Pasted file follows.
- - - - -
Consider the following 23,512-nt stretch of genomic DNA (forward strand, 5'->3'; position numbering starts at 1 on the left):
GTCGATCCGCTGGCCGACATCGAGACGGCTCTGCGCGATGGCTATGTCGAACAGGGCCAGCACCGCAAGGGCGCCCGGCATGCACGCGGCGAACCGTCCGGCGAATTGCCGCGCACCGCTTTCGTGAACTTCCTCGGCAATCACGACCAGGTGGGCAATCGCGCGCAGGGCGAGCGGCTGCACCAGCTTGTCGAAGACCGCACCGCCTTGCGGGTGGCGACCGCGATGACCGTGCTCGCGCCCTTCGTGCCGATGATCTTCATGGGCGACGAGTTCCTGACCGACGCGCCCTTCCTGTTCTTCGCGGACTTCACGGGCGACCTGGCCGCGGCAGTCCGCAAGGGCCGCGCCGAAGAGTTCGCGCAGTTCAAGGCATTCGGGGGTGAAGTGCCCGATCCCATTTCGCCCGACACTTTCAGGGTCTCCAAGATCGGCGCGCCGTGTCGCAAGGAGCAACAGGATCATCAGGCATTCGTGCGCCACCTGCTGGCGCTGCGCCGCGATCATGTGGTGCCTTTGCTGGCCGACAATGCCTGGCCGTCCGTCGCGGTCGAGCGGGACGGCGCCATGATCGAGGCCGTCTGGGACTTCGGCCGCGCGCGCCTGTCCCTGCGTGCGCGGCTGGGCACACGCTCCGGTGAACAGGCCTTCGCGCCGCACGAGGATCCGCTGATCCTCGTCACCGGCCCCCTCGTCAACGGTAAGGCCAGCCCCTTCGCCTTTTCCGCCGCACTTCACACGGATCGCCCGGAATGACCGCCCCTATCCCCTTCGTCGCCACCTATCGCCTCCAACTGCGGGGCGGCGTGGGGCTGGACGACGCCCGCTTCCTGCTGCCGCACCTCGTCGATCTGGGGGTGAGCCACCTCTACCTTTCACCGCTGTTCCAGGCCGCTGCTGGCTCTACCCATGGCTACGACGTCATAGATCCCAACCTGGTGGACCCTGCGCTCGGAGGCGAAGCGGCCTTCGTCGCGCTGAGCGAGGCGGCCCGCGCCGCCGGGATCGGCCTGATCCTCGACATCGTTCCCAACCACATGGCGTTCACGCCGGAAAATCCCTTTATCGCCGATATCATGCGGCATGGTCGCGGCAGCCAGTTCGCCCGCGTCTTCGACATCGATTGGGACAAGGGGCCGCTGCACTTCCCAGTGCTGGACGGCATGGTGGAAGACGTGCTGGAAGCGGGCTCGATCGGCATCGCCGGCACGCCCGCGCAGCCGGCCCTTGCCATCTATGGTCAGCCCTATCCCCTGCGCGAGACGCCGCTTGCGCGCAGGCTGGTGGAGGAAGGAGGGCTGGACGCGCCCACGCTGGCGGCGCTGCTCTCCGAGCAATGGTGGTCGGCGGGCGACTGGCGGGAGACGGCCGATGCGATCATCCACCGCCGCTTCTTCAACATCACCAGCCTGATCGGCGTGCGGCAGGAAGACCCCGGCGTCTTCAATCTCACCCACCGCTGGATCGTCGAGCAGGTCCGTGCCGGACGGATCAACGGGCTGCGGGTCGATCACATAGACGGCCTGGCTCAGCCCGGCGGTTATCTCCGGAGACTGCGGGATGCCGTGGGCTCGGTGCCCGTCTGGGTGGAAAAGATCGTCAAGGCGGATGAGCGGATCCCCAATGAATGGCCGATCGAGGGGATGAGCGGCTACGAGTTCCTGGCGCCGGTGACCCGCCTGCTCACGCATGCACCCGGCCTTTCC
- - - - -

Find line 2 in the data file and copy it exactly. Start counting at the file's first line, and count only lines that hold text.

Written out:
GTCGATCCGCTGGCCGACATCGAGACGGCTCTGCGCGATGGCTATGTCGAACAGGGCCAGCACCGCAAGGGCGCCCGGCATGCACGCGGCGAACCGTCCGGCGAATTGCCGCGCACCGCTTTCGTGAACTTCCTCGGCAATCACGACCAGGTGGGCAATCGCGCGCAGGGCGAGCGGCTGCACCAGCTTGTCGAAGACCGCACCGCCTTGCGGGTGGCGACCGCGATGACCGTGCTCGCGCCCTTCGTGCCGATGATCTTCATGGGCGACGAGTTCCTGACCGACGCGCCCTTCCTGTTCTTCGCGGACTTCACGGGCGACCTGGCCGCGGCAGTCCGCAAGGGCCGCGCCGAAGAGTTCGCGCAGTTCAAGGCATTCGGGGGTGAAGTGCCCGATCCCATTTCGCCCGACACTTTCAGGGTCTCCAAGATCGGCGCGCCGTGTCGCAAGGAGCAACAGGATCATCAGGCATTCGTGCGCCACCTGCTGGCGCTGCGCCGCGATCATGTGGTGCCTTTGCTGGCCGACAATGCCTGGCCGTCCGTCGCGGTCGAGCGGGACGGCGCCATGATCGAGGCCGTCTGGGACTTCGGCCGCGCGCGCCTGTCCCTGCGTGCGCGGCTGGGCACACGCTCCGGTGAACAGGCCTTCGCGCCGCACGAGGATCCGCTGATCCTCGTCACCGGCCCCCTCGTCAACGGTAAGGCCAGCCCCTTCGCCTTTTCCGCCGCACTTCACACGGATCGCCCGGAATGACCGCCCCTATCCCCTTCGTCGCCACCTATCGCCTCCAACTGCGGGGCGGCGTGGGGCTGGACGACGCCCGCTTCCTGCTGCCGCACCTCGTCGATCTGGGGGTGAGCCACCTCTACCTTTCACCGCTGTTCCAGGCCGCTGCTGGCTCTACCCATGGCTACGACGTCATAGATCCCAACCTGGTGGACCCTGCGCTCGGAGGCGAAGCGGCCTTCGTCGCGCTGAGCGAGGCGGCCCGCGCCGCCGGGATCGGCCTGATCCTCGACATCGTTCCCAACCACATGGCGTTCACGCCGGAAAATCCCTTTATCGCCGATATCATGCGGCATGGTCGCGGCAGCCAGTTCGCCCGCGTCTTCGACATCGATTGGGACAAGGGGCCGCTGCACTTCCCAGTGCTGGACGGCATGGTGGAAGACGTGCTGGAAGCGGGCTCGATCGGCATCGCCGGCACGCCCGCGCAGCCGGCCCTTGCCATCTATGGTCAGCCCTATCCCCTGCGCGAGACGCCGCTTGCGCGCAGGCTGGTGGAGGAAGGAGGGCTGGACGCGCCCACGCTGGCGGCGCTGCTCTCCGAGCAATGGTGGTCGGCGGGCGACTGGCGGGAGACGGCCGATGCGATCATCCACCGCCGCTTCTTCAACATCACCAGCCTGATCGGCGTGCGGCAGGAAGACCCCGGCGTCTTCAATCTCACCCACCGCTGGATCGTCGAGCAGGTCCGTGCCGGACGGATCAACGGGCTGCGGGTCGATCACATAGACGGCCTGGCTCAGCCCGGCGGTTATCTCCGGAGACTGCGGGATGCCGTGGGCTCGGTGCCCGTCTGGGTGGAAAAGATCGTCAAGGCGGATGAGCGGATCCCCAATGAATGGCCGATCGAGGGGATGAGCGGCTACGAGTTCCTGGCGCCGGTGACCCGCCTGCTCACGCATGCACCCGGCCTTTCC